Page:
I faced a similar dilemma pre PBC diagnosis 2011, when I was too proud to ask the help of others. I asked for compassionate leave from work. My sister was in one hospital on life support following emergency brain surgery (ended up in hospital for 10 months). I had to keep my sisters condition a secret from my parents as they were both very poorly at the time. While she was in intensive care my mother was admitted to a different hospital with pneumonia, and my bed bound father was ill at home with a urine infection which reacted with his Parkinson's medication causing him to have a high temperature which made him delirious and to hallucinate. I tried to juggle hospital visits by doing an hour in the afternoon in one, an hour in the evening at the other. I had 3 boys at home, 2 working and one in school. While my mother was in hospital I slept at my parents to care for my father. I would go home in the morning to get my youngest ready for school, while the carers (who attended 4 x 30 mins per day) dealt with my father. I would visit my mother at lunch time when they returned to see to my father. My youngest came back to my parents house after school for his tea and a cuddle. Then in the evening my husband took over with my youngest and my older children (17 and 19) took it in turns to sit with my father while I was visiting my sister. I kept this up for nearly 3 weeks before I had a mini breakdown. I had no option but to admit defeat, suck in my pride and ask for help. My fathers brother, his wife and a friend of my mothers took it in turns to visit my mother and sister or sit with my father while I visited. I don't know how I managed without them. They were a god send and gave me back my sanity.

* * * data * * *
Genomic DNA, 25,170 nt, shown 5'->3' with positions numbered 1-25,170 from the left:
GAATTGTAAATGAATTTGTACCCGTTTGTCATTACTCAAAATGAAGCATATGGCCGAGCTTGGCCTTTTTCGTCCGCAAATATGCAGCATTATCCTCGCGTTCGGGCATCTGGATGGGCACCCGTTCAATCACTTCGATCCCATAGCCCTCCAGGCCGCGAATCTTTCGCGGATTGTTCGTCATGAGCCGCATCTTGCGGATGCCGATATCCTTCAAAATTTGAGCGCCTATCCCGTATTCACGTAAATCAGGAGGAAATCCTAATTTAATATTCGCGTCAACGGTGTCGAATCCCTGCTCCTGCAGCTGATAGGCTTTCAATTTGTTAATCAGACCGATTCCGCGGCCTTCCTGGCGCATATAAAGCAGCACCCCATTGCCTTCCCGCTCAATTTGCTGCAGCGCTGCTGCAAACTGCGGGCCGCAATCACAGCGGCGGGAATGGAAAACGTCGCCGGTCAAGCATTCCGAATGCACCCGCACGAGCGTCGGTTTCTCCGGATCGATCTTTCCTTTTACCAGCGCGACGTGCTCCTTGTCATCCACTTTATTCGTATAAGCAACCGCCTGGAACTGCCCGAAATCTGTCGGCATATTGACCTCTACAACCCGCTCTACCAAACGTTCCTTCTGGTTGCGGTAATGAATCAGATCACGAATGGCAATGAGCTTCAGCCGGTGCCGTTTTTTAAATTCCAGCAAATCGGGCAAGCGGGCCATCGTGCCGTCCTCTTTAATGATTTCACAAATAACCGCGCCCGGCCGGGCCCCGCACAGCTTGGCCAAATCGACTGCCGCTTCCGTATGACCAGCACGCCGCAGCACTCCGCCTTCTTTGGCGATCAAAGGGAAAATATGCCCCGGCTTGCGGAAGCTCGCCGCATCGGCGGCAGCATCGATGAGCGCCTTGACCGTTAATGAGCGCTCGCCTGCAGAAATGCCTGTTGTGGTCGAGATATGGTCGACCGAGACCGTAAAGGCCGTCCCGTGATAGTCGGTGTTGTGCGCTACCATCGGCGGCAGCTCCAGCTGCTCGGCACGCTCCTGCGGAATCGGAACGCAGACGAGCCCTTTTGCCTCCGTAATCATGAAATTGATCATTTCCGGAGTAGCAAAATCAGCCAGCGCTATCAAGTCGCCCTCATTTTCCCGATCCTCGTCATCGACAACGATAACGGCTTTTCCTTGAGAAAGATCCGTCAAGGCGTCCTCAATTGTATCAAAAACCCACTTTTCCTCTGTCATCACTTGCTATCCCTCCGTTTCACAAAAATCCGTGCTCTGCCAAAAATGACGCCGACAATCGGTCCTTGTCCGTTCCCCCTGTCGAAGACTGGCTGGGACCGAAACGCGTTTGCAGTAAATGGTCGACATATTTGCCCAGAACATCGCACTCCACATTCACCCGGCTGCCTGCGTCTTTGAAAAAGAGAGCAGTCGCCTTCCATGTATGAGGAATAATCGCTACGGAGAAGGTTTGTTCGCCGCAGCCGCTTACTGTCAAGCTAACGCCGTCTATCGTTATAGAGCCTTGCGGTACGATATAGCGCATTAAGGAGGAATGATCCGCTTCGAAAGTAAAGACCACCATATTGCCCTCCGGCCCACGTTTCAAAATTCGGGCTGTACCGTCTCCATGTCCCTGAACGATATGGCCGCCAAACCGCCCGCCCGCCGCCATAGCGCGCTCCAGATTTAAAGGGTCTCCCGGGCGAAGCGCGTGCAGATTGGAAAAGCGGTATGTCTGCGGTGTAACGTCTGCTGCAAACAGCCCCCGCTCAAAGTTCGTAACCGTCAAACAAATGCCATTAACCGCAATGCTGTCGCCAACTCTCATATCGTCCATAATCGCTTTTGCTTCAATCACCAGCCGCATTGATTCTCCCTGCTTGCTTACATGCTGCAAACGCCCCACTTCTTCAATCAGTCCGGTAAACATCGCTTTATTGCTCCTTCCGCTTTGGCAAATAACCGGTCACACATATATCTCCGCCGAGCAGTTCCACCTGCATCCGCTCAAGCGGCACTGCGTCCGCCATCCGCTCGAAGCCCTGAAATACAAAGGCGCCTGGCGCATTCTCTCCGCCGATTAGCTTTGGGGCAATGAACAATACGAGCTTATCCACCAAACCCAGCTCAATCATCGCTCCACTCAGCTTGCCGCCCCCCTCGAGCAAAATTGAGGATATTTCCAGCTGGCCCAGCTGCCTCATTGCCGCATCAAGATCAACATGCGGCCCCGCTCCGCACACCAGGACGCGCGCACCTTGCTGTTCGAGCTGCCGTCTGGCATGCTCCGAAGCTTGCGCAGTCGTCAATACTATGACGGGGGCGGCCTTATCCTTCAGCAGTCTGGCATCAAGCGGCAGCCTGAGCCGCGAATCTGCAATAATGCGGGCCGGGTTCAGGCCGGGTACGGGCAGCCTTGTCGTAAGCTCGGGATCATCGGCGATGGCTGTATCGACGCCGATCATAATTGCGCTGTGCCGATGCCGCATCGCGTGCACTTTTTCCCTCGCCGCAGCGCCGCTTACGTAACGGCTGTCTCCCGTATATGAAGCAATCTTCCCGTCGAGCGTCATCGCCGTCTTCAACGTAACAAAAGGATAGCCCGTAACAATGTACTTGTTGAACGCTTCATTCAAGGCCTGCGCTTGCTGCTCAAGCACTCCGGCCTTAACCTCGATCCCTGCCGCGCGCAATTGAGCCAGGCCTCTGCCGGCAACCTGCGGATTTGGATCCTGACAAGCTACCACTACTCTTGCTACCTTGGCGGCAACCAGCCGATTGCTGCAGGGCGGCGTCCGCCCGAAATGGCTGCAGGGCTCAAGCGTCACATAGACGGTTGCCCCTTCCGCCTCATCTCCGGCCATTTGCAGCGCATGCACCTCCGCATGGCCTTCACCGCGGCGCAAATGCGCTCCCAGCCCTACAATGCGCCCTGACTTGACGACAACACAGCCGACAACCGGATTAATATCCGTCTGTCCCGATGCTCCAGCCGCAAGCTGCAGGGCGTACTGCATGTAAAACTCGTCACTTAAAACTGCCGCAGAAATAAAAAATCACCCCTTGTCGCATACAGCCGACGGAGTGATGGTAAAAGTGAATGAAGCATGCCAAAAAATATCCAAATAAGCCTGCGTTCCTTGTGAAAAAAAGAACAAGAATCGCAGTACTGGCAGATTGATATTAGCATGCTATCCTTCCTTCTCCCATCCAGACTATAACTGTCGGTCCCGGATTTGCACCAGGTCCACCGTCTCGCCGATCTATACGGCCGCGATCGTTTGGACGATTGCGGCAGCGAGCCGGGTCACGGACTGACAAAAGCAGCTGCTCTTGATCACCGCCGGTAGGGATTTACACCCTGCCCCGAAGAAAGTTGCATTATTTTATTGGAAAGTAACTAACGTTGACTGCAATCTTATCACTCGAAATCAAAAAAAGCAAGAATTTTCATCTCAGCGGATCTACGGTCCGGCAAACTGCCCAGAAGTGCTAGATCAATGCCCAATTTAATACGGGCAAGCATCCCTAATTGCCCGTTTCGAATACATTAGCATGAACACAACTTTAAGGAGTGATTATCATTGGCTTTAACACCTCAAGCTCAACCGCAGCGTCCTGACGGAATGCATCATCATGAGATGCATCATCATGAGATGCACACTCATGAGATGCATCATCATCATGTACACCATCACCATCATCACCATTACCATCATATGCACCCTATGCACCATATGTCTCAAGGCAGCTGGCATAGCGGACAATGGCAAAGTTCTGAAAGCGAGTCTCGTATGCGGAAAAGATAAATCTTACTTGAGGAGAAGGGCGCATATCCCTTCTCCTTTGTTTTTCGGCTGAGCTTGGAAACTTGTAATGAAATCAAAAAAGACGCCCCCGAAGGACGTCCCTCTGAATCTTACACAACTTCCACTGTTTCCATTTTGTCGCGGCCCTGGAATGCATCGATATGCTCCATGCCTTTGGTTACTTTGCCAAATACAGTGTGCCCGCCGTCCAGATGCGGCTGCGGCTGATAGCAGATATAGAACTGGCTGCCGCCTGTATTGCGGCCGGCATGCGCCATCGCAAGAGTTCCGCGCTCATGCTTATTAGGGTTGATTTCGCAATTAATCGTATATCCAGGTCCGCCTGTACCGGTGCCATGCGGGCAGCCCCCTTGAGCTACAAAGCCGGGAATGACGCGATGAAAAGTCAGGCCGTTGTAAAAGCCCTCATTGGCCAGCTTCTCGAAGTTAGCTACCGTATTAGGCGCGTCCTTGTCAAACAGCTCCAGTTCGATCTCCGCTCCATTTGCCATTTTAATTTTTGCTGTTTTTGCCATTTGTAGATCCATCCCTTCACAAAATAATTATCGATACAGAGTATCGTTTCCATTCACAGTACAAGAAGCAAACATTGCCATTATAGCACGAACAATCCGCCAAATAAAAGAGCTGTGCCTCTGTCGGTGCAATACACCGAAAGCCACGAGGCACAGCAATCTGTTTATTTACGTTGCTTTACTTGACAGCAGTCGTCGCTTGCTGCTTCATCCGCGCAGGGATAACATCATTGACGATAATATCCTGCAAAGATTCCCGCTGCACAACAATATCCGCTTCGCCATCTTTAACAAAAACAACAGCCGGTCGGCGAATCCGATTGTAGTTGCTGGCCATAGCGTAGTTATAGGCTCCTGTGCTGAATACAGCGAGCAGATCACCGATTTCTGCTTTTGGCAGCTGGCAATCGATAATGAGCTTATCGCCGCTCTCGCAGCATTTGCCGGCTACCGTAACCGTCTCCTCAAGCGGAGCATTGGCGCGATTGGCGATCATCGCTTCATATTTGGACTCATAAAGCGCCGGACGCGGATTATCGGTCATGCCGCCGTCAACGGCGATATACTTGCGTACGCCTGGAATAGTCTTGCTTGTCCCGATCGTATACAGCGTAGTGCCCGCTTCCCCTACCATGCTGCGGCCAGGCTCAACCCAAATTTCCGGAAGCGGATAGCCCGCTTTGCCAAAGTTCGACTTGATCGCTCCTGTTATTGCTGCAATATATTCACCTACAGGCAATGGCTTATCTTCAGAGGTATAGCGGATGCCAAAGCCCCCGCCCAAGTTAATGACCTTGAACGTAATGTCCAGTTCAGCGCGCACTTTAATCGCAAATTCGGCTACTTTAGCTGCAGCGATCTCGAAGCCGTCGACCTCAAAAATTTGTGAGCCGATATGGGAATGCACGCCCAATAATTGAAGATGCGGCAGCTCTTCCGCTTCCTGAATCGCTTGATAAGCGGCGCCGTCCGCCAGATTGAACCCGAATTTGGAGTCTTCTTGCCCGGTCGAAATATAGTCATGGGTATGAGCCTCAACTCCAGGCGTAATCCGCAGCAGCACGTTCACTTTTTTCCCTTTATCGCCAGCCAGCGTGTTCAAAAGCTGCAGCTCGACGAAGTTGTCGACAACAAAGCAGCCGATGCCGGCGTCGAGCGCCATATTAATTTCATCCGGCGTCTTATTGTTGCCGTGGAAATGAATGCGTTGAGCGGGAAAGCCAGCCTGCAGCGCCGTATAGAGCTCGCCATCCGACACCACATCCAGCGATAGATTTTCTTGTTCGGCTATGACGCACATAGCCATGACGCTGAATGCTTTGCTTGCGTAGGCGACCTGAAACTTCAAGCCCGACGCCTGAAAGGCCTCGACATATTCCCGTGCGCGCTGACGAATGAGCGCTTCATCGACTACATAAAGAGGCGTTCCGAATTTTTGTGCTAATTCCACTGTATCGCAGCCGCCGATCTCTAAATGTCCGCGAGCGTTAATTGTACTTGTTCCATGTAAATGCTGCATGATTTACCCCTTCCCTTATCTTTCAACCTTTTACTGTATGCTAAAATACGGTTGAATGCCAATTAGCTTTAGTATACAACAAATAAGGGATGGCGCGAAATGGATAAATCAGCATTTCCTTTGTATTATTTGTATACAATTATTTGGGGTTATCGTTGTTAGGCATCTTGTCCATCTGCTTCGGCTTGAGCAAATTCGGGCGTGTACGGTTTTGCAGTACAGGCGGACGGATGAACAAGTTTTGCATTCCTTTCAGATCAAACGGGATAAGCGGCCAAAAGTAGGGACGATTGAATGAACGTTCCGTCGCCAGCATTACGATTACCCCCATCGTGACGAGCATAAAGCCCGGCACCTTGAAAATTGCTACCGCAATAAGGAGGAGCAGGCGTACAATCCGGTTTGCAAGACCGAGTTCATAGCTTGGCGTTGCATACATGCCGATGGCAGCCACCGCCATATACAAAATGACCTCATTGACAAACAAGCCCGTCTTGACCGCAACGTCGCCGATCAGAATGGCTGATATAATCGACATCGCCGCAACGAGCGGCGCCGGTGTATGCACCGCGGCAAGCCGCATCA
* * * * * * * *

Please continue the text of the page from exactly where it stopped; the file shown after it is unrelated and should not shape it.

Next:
Look after yourself and hope both you and your mother will be well really soon.

    You are in my thoughts.

    Cheryl xx

  • Thanks for taking the time to share your story. I just typed a long reply to you but my iPad froze and I lost it......so hence the brief reply

    Thanks Sue

  • Hope you are ok. Good luck for tomorrow.

  • Thanks so much been awake since 5am like a big kid.......and mum much comfy in hospital 😊